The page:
At least 110 million of the 600 million people still living without access to electricity in Africa live in urban areas. Most are within a stone throw from existing power grid infrastructure.
In Nigeria, Tanzania, Ghana and Liberia alone there are up to 95 million people living in urban areas. All in close proximity to the grid. In Kenya about 70% of off-grid homes are located within 1.2km of a power line. And estimates for “under-the-grid” populations across sub-Saharan Africa range from 61% to 78%.
Besides energy access being crucial for many basic human needs, these underserved populations represent a massive commercial opportunity for cash-strapped sub-Saharan African utilities. Electricity providers could reach tens of millions of densely packed customers without the cost of a last-mile rural grid extension.
So, why aren’t these potential consumers connected to the formal grid?
Urban communities often face many challenges in obtaining electricity access. These range from the prohibitively high cost of a connection, to the challenges of informal housing, the impact of power theft on services and socio-political marginalisation. In many cases, these obstacles are difficult to address successfully.
However, recent advances in distributed renewable energy technologies mean a more affordable, faster to deploy, cleaner alternative is at hand in Africa. One that can step in where policy and utility reforms are wanting.
Barriers to grid connections
One of the major barriers to electrification is the cost of a grid connection. A grid connection in Kenya, for instance, is estimated at USD
$ 400 per household. This is nearly one-third of the average per capita income of a Kenyan.
Beyond pure cost barriers, urban communities often can’t access energy services for other socio-economic reasons. For instance, not being metered because they don’t have a formal address. Or living in in an area that is difficult to service – such as near flood plains or in informal housing settlements.
Corruption among electricity service providers, power theft by customers and the establishment of electricity cartels also complicates and limits electricity access.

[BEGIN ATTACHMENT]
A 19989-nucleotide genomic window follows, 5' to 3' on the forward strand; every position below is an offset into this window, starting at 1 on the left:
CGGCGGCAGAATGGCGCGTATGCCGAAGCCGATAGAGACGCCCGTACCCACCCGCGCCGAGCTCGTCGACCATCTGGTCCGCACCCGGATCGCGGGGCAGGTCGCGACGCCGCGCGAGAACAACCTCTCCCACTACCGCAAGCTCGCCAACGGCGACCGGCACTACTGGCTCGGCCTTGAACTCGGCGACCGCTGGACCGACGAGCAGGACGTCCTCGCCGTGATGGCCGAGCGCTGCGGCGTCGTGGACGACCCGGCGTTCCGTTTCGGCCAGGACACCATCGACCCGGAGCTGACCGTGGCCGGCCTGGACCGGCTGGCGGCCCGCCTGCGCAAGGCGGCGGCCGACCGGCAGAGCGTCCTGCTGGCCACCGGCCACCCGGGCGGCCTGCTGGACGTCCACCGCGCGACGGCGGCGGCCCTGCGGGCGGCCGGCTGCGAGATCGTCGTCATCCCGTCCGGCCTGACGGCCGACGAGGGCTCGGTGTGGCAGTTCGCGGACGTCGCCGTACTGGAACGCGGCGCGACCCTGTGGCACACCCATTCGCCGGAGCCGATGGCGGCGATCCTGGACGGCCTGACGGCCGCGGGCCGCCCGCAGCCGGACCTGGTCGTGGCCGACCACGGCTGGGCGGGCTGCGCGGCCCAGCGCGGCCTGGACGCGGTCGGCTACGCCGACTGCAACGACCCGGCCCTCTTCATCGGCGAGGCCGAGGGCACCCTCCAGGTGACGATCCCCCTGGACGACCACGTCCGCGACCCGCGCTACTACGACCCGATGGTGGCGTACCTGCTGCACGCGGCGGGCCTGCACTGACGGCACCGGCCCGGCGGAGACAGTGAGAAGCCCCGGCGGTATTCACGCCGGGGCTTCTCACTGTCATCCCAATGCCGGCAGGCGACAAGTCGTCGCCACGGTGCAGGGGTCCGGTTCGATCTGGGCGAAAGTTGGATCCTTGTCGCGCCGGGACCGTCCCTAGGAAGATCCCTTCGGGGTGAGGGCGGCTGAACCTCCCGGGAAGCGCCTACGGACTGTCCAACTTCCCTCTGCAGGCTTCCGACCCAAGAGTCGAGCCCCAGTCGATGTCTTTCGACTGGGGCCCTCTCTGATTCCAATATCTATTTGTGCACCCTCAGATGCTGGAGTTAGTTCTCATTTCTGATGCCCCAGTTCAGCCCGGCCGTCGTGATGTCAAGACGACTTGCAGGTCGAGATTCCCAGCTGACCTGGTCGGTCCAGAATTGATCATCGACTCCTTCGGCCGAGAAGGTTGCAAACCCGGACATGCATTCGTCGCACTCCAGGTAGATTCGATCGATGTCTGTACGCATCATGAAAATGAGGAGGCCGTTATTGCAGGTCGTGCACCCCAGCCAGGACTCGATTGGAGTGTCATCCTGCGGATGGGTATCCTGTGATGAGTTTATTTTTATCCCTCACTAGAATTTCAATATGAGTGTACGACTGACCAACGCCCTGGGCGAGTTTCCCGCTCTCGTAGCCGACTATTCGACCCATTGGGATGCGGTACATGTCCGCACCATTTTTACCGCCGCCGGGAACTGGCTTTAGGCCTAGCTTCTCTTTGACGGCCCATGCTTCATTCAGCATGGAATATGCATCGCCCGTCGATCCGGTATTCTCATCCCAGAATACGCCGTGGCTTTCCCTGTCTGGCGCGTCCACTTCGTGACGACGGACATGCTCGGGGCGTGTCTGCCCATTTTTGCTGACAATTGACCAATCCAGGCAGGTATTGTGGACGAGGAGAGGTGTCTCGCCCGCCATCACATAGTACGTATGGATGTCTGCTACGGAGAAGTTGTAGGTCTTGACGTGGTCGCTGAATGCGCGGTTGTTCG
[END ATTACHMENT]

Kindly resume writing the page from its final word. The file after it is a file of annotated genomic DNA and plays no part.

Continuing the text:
Finally, the utilities themselves face many challenges in implementing reforms to get more people connected. Take the example of the Kenya Power and Lighting Company, which owns and operates most of the electricity transmission and distribution system. In 2015 it introduced a subsidised connection fee of US $150. This was done through the Last Mile Connectivity Project. In one year, this installment-based payment plan led to a 30-fold increase in legal electricity connections in impoverished neighbourhoods.
But the project was marred by cost overruns and inflated and misreported new connection numbers. On top of this, newly connected households often have very low consumption levels and low-income customers were often unable to make payments, even at subsidised rates.
Without the necessary infrastructural development, experts argue that the program puts a strain on the technical, commercial and financial resources of the utility. This means that the programme may find it difficult to generate revenue, recover costs or provide the service intended to new customers.
Decentralised renewable energy technologies offer an important solution for “under-the-grid” electrification. They are simple, fast and agile. They have short installation times, and offer a reliable electricity service for informal settlements.
Pay-as-you-go solar systems and appliances, for example, can provide a much lower barrier to entry. Compared to the high upfront connection costs noted earlier in Kenya, a 15-watt solar home system costs on average USD $9 per month for 36 months after which point the household owns its system.
The renewable energy sector recognises this under-the-grid market. In fact, about 35% of solar lighting product sales in Kenya are made in peri-urban areas. And it’s a good bet. Evidence shows that the willingness to pay for decentralised renewables is much higher than a grid connection because they are seen as more reliable.
Policies to support decentralised technologies include: integrated energy planning that incorporates these solutions, adopting and enforcing product quality control standards and providing financial incentives – like reduced import duties for products or local loan and grant programs.
These solutions show that with the right approach, and simple innovations, Africa’s prospective urban customers can finally get access to electricity.
Rebekah Shirley is Research Director at Power for All and Visiting Research Scholar, Strathmore University.